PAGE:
2. A personal story I don’t share very often:. Like Kobe, I am 41. Also like Kobe, my roots are in suburban Philadelphia. When my dad retired from the military in the very early 90s, we settled back in Philly, and I began to grow roots. One of my cousins was a freshman at Lower Merion High, Kobe’s alma mater. One night, just after football season I was invited to catch Lower Merion play basketball against my mother’s alma mater, Interboro High. Even at 14, I watched a man among boys that night. I don’t recall the stats that night, but I do recall the very visceral feeling that I was watching the early stages of greatness. After the game, a complete rout by Merion if memory serves, my cousin and I went to grab a cheese steak at a nearby shop. As we sat with our sandwiches, I noticed someone walking towards us. As it happens, it was Kobe himself, coming to say hello to my cousin. They shared a couple classes, and Kobe was wondering if he could borrow my cousin’s notes to study for a test coming up. He sat with us for about 20 minutes, and we talked, mainly Eagles football. But, for a kid that was already on his way to local celeb status, to sit and geek out with me over our beloved silver and green, I felt like perhaps we might be friends. Well, sadly, it wasn’t to be, as 4 months later my family moved to Atlanta. And then, a few years later, I saw him on SportCenter. The memory of that night came flooding back. That skinny kid, who I bonded with over football just once, was the talk of the NBA. And, over the next 20 years, I watched that kid assault the record books, win championship after championship, and muscle his way into the same conversation as Michael, Magic, Larry, and the Doctor. I’ve never been more proud to just have met someone.

  3. You know me and Im no Lakers fan but lived decades in Lakerland. I am still in shock. Mad respect for Mamba.
    He will be missed!!!

  4. It was a sad day and will continue to be for all basketball fans and really all sports fans alike. As a parent, my heart is truly broken for Vanessa and as a fan, my heart is broken for the league.

  5. Great tribute, Rev. It’s always a shocker when larger-than-life heroes exit way too quickly. The worst part is the kids going, too. He was just trying to be the best dad he could be. And that should be the goal of any father.

  6. I’m not a basketball fan,but when I saw the news I was deeply saddened.That was before I read the entire story. My sympathy and condolences go out to his family and friends. As a tribute we should all hug our loved ones a little longer and let them know how much we love them. RIP Kobe and GiGi.

  7. Wow. That’s a strong piece SC. So sorry for your sadness… for the worlds sadness. Your post is a raw and very touching tribute to an amazing athlete. My heart breaks for his wife… family… sports family everywhere. .. and my SC.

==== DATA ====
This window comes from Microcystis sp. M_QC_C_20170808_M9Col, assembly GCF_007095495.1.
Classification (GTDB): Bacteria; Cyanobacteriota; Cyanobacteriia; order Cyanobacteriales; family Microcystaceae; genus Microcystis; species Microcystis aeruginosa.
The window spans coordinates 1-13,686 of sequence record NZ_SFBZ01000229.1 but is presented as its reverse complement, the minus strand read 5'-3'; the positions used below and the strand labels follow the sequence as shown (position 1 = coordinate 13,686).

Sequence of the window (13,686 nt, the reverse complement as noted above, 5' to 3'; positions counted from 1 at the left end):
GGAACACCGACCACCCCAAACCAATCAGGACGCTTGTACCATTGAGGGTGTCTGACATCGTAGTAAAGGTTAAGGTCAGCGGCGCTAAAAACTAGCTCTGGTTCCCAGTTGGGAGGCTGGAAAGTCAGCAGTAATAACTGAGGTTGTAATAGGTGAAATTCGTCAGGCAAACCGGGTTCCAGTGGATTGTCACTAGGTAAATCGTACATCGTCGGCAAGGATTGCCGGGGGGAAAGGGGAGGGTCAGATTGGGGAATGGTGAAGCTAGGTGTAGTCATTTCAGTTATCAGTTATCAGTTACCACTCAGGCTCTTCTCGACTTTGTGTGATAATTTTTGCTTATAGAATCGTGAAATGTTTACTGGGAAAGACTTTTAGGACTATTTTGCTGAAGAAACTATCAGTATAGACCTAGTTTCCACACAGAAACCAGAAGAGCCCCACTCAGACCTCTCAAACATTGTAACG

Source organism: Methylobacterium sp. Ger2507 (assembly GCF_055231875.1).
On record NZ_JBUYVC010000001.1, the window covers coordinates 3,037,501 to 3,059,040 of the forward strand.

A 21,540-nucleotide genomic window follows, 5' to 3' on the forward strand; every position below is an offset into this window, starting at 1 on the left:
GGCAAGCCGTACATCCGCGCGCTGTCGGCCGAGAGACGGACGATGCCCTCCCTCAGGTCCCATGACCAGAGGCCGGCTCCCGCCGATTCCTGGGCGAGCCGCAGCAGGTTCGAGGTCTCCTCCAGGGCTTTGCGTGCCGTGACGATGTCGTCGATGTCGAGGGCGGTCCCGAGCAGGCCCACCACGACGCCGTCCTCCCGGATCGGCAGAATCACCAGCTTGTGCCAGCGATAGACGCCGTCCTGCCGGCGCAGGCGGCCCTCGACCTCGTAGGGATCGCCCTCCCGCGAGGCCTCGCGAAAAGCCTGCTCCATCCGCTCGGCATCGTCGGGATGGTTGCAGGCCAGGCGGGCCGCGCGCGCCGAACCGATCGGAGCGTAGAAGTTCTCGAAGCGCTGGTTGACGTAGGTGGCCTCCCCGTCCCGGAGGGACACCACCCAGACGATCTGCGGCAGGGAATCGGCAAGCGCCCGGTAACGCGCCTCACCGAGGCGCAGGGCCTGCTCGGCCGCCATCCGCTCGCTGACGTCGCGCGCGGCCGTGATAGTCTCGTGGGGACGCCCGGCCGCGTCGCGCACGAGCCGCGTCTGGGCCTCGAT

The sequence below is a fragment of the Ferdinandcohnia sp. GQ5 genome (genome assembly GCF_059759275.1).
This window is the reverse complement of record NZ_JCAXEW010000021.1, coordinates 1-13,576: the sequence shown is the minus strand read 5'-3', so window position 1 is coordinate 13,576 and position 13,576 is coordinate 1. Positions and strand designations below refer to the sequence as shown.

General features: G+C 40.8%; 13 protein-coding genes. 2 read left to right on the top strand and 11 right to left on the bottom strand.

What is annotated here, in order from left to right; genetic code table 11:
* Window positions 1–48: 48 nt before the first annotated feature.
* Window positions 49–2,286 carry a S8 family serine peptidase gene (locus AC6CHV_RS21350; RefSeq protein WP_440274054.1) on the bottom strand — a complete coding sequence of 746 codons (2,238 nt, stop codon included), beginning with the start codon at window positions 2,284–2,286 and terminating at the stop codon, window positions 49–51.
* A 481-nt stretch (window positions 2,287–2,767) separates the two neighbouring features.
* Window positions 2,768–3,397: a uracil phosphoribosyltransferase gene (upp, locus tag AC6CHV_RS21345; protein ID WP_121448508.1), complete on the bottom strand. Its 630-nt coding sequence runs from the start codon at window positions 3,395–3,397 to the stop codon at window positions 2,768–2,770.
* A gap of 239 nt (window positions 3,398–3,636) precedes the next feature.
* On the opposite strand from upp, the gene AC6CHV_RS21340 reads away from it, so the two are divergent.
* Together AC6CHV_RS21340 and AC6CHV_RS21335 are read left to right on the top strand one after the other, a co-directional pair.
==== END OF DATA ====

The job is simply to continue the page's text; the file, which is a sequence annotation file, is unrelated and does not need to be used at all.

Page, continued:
8. I was eating out when the news announced Kobe’s tragic passing. Seated at the counter was an elderly couple waiting for their food order. It was emotional to watch how upset they were with the news. He truly touched all generations.

  9. Thank you Chris for expressing the sentiments that so many of us are finding difficult right now. I appreciate your observation that Jordan was a historic figure, but Kobe’s impact was more than historic, it was personal. From the time Kobe was a child, he was groomed to accept nothing less than personal excellence. He was the consummate scholar-athlete and a well-rounded person who could play the piano and speak several languages fluently as well as an entrepreneur and youth mentor with global impact. May we all similarly strive for excellence in our lives. Kéto Nord @KetothePhotoGuy

  10. Calvino…

    Back when we were doing our thing in Orlando, and Kobe and T-Mac were doing theirs, the conversations and debates we always had involved who was the better of the two.

    As dominant as T-Mac was in those days and as much as we always wanted to choose him as Magic fans, we both knew deep down inside who was better. That being said, T-Mac is just another one of those players who Kobe inspired to be his best.

    Catch the Jump interview of T-Mac if you haven’t already. He explains how their relationship evolved over the years and how far they really go back.

  11. Look at you, Storms, name-dropping.

    The only thing better than that story is if Kobe would have gone full Samuel L. Jackson aka Jules, asked if he could have some of your tasty beverage to wash this down and said Mmmmm… this is a tasty burger.

    I’m not too sure I’ve ever seen a high school athlete like that in his prime. I take that back. I did see LeBron play in Orlando as part of some AAU thing before he was an NBA player… but by that point, everybody knew who he was. I also have tickets to see Zion when he comes to Orlando in March.

    He’s not old enough to drink yet. Guess we’ll just have to handle that load for him.

    Hope all is well, my brother.

  12. Good to talk to you the other day, JJ.

    I’m sorry your birthday is surrounded by such sorrowful days. Just remember, you and I will always continue to celebrate life, love and brotherhood.

  13. BCole…

    The heart-warming part that’s emerged from this tragedy is hearing from a number of famous male athletes explaining what their relationships with their daughters means to them.

  14. Han…

    We haven’t had anything like this in a while.

    Prince, maybe?

    But even that wasn’t as tragic.

    Not the way it all went down.

    Oh, well. We move on, I suppose.

  15. MoS…

    I suppose, in retrospect, I’m a little surprised at how shook I am, still am, about all this.

    Just a horrible, horrible story.

    This was just my way of trying to figure it all out.

    It helped. I think.

    What I did learn is how closely knit a group the NBA is, another reason why I love the sport so.

  16. Ceida…

    This one man’s reach went worldwide and it showed.

    I was trying to imagine another current figure in American sports whose passing would have made the same impact.

    They’re few and far between.

    Here’s hoping it doesn’t happen again any time soon.

  17. Keto joins the fracas, nice!

    Yeah, tough one to still swallow.

    I have complete and utter faith that the Association will carry on his legacy in proper fashion.

    See ya’ around town soon.